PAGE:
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Mike Trout is finally a 5-tool player

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His throwing arm used to be a relative weakness. Not any more.

Los Angeles Angels of Anaheim v Minnesota Twins Photo by Brace Hemmelgarn/Minnesota Twins/Getty Images

Mike Trout unleashed a throw from center field Monday night at Dodger Stadium that looked more like it was launched from a howitzer rather than the right arm of baseball’s best player. The throw from Trout was one of the most impressive we’ve seen all year across baseball, for both its speed and accuracy.

Max Muncy was the victim of Trout’s laser, measured by Statcast at 98.6 mph and traveled 261 feet on the fly to catcher Dustin Garneau, one of two Dodgers thrown out at the plate by Angels outfielders on Monday.

That Trout essentially threw a strike to home plate from four times the distance of a pitching mound is another facet of his game that he’s fine-tuned over the years.

The Angels star outfielder has been recognized as the best overall player in the game almost since his beginnings as a full-time player, able to do just about anything on a baseball field. Trout could hit, hit for power, he could run, and he could field at the toughest outfield spot.

But what kept Trout from being a true five-tool player — the platonic ideal of a complete baseball star — was his throwing arm, which was below average to average in his early years. In 2014, Nick Ashbourne at Beyond The Box Score wrote about Trout’s below average showing in some defensive metrics:

The fact that picking out a very specific small flaw in Mike Trout’s game constitutes news or any kind of novel information is just another testament to his excellence. While Trout has long been thought of as the prototypical five-tool player it may be that he’s more of a four-tool player after all.

Dino Ebel was a longtime coach with the Angels, and worked with Trout on his outfield play. In 2014, Ebel noted the improvement in Trout’s arm:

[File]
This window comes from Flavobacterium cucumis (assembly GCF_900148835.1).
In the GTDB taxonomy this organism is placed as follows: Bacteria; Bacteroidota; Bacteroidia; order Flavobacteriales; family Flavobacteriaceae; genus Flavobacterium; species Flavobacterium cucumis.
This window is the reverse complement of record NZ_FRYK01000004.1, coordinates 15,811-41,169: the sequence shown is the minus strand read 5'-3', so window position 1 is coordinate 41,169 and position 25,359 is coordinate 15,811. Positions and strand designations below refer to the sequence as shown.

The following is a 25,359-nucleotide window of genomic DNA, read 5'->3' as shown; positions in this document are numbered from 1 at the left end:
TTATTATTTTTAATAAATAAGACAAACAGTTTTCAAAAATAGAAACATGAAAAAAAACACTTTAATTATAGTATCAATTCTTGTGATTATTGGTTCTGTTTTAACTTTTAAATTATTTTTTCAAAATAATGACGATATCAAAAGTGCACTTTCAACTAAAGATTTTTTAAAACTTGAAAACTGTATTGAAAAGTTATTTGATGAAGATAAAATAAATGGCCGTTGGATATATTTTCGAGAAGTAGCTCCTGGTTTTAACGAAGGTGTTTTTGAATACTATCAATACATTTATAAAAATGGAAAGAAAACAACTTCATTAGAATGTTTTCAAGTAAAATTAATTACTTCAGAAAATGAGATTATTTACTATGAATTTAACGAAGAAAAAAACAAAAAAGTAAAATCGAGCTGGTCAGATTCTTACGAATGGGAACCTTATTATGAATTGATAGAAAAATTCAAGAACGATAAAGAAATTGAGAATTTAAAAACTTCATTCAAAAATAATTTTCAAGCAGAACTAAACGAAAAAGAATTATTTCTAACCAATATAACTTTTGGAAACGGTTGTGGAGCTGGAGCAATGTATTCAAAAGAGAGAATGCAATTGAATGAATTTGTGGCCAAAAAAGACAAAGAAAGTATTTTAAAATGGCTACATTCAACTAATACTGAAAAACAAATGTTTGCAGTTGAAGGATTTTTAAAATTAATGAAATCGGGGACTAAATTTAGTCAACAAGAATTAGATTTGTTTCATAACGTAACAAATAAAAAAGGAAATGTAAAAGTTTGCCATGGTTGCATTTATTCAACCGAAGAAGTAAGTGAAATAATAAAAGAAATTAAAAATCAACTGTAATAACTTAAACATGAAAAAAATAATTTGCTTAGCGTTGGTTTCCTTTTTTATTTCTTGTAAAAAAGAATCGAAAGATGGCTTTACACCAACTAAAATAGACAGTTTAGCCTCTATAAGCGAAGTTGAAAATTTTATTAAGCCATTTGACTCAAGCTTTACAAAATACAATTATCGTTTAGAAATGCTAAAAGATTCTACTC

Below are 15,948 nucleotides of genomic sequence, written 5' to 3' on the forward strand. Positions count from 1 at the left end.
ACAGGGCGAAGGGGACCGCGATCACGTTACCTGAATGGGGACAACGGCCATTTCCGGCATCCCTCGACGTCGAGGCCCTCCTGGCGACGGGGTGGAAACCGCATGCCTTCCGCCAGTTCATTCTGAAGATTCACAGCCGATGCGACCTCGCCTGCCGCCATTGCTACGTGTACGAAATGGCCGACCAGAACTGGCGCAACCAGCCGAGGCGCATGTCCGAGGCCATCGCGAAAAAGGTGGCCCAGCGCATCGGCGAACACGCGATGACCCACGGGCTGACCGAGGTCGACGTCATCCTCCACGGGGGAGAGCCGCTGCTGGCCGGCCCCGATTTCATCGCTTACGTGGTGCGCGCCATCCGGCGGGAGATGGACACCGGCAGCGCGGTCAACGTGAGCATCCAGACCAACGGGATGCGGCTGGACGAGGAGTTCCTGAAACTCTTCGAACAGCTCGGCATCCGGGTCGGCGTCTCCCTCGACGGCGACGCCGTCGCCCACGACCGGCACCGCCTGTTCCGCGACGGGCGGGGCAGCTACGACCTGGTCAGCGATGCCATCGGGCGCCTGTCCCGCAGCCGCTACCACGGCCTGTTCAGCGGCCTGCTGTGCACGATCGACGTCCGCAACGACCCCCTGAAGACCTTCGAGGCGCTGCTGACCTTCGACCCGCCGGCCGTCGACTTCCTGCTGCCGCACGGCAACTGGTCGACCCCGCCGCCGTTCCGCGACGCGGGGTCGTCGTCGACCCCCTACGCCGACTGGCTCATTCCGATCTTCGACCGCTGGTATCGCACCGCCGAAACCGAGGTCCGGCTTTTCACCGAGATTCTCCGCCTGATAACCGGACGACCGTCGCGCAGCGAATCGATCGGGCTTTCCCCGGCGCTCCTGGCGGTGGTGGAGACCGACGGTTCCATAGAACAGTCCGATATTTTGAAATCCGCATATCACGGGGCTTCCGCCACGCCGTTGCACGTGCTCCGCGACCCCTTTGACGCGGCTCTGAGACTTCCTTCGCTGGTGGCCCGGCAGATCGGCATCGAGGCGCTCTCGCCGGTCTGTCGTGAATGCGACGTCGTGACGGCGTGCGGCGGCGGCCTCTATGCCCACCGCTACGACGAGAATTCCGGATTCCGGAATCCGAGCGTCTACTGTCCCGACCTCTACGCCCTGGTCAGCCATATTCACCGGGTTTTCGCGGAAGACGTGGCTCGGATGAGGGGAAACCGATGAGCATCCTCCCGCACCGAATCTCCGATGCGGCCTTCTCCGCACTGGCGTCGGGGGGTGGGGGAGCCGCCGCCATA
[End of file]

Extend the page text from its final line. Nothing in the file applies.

“He’s got a little chip on his shoulder that he’s trying to prove people wrong,” Ebel told MLB.com. “If you say he can’t do something, he’s going to prove you wrong. That’s what Trout’s mindset is — ‘I’m going to show everybody that I do have this arm strength, and I’m going to go out and do it.’ And he has.”

Trout’s defensive numbers have steadily improved since then. He had seven total outfield assists in his first three seasons (2012-2014), then he averaged 6.5 assists the next four years (2015-18). His throw Tuesday night was his fourth assist of 2019, putting him right in line for his usual production.

It was Ebel, who now works for the Dodgers, and as third base coach he sent Muncy to his demise at the hands of Trout, and in the ninth inning sent Cody Bellinger home in what was a game-ending assist by another Angels outfielder, Kole Calhoun.

On the money is definitely what Trout was with his arm Tuesday. His advanced metrics have improved, too. FanGraphs uses two measures of outfield arms, one using Defensive Runs Saved, and another using Ultimate Zone Rating. Trout was well below average in the former through 2014 and has been at least average in each of the last five seasons. In the latter, Trout put up his best season in 2018 and has already surpassed that figure in 2019.

Mike Trout’s outfield arm

Year DRS arm UZR arm Assists
Year DRS arm UZR arm Assists
2012 -3 -3.8 3
2013 -5 -1.9 0
2014 -6 -5.1 4
2015 0 +0.6 7
2016 0 -0.8 7
2017 +1 -1 5
2018 +2 +1.4 7
2019 0 +1.7 4
Source: FanGraphs & Baseball-Reference

Trout has maintained his status as the best in the game for so long thanks to constantly attacking his weaknesses. He used to have trouble with high fastballs but has since crushed them. Good luck finding a spot to actually pitch to him. Did I mention that Trout on Tuesday also hit a home run into the Loge level at Dodger Stadium, something that happens roughly once every two years in the ballpark’s existence?

Now, it’s his outfield arm. The improvement has been gradual through the years, but the proof was in that throw Tuesday. It’s impossible to make that play without a scary arm. I guess Trout is a five-tool player after all.